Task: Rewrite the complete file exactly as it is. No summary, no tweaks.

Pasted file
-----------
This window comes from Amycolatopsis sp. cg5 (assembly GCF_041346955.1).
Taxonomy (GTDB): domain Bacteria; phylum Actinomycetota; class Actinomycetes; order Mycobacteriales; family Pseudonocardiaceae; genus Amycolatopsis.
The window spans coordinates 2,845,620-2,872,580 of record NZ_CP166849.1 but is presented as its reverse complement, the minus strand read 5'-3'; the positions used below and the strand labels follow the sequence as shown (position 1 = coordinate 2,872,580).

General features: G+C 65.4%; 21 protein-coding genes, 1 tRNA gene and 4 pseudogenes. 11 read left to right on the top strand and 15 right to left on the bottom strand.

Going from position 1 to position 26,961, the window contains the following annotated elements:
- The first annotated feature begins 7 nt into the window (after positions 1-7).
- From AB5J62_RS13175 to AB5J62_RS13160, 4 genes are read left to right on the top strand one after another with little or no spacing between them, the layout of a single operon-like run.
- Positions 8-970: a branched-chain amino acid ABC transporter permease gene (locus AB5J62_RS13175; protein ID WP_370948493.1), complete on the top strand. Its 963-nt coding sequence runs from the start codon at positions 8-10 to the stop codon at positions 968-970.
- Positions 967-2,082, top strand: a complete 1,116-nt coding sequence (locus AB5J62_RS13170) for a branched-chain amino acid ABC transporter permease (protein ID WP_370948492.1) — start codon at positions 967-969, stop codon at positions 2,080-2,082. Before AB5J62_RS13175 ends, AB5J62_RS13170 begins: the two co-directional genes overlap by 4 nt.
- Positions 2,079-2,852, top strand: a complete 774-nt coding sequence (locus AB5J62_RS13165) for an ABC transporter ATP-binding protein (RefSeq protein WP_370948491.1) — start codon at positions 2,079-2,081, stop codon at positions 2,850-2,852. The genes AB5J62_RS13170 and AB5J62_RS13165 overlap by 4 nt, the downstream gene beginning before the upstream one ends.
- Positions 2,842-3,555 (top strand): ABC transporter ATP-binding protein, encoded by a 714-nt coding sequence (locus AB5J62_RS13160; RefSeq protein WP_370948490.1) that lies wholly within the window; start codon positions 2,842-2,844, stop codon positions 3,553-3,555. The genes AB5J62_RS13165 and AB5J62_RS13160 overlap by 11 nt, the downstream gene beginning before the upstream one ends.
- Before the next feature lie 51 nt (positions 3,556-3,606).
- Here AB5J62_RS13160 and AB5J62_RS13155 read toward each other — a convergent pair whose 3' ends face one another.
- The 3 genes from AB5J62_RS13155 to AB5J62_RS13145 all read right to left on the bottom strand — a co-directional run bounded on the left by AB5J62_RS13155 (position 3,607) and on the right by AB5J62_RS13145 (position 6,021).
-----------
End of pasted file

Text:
This window comes from Amycolatopsis sp. cg5 (assembly GCF_041346955.1).
Taxonomy (GTDB): domain Bacteria; phylum Actinomycetota; class Actinomycetes; order Mycobacteriales; family Pseudonocardiaceae; genus Amycolatopsis.
The window spans coordinates 2,845,620-2,872,580 of record NZ_CP166849.1 but is presented as its reverse complement, the minus strand read 5'-3'; the positions used below and the strand labels follow the sequence as shown (position 1 = coordinate 2,872,580).

General features: G+C 65.4%; 21 protein-coding genes, 1 tRNA gene and 4 pseudogenes. 11 read left to right on the top strand and 15 right to left on the bottom strand.

Going from position 1 to position 26,961, the window contains the following annotated elements:
- The first annotated feature begins 7 nt into the window (after positions 1-7).
- From AB5J62_RS13175 to AB5J62_RS13160, 4 genes are read left to right on the top strand one after another with little or no spacing between them, the layout of a single operon-like run.
- Positions 8-970: a branched-chain amino acid ABC transporter permease gene (locus AB5J62_RS13175; protein ID WP_370948493.1), complete on the top strand. Its 963-nt coding sequence runs from the start codon at positions 8-10 to the stop codon at positions 968-970.
- Positions 967-2,082, top strand: a complete 1,116-nt coding sequence (locus AB5J62_RS13170) for a branched-chain amino acid ABC transporter permease (protein ID WP_370948492.1) — start codon at positions 967-969, stop codon at positions 2,080-2,082. Before AB5J62_RS13175 ends, AB5J62_RS13170 begins: the two co-directional genes overlap by 4 nt.
- Positions 2,079-2,852, top strand: a complete 774-nt coding sequence (locus AB5J62_RS13165) for an ABC transporter ATP-binding protein (RefSeq protein WP_370948491.1) — start codon at positions 2,079-2,081, stop codon at positions 2,850-2,852. The genes AB5J62_RS13170 and AB5J62_RS13165 overlap by 4 nt, the downstream gene beginning before the upstream one ends.
- Positions 2,842-3,555 (top strand): ABC transporter ATP-binding protein, encoded by a 714-nt coding sequence (locus AB5J62_RS13160; RefSeq protein WP_370948490.1) that lies wholly within the window; start codon positions 2,842-2,844, stop codon positions 3,553-3,555. The genes AB5J62_RS13165 and AB5J62_RS13160 overlap by 11 nt, the downstream gene beginning before the upstream one ends.
- Before the next feature lie 51 nt (positions 3,556-3,606).
- Here AB5J62_RS13160 and AB5J62_RS13155 read toward each other — a convergent pair whose 3' ends face one another.
- The 3 genes from AB5J62_RS13155 to AB5J62_RS13145 all read right to left on the bottom strand — a co-directional run bounded on the left by AB5J62_RS13155 (position 3,607) and on the right by AB5J62_RS13145 (position 6,021).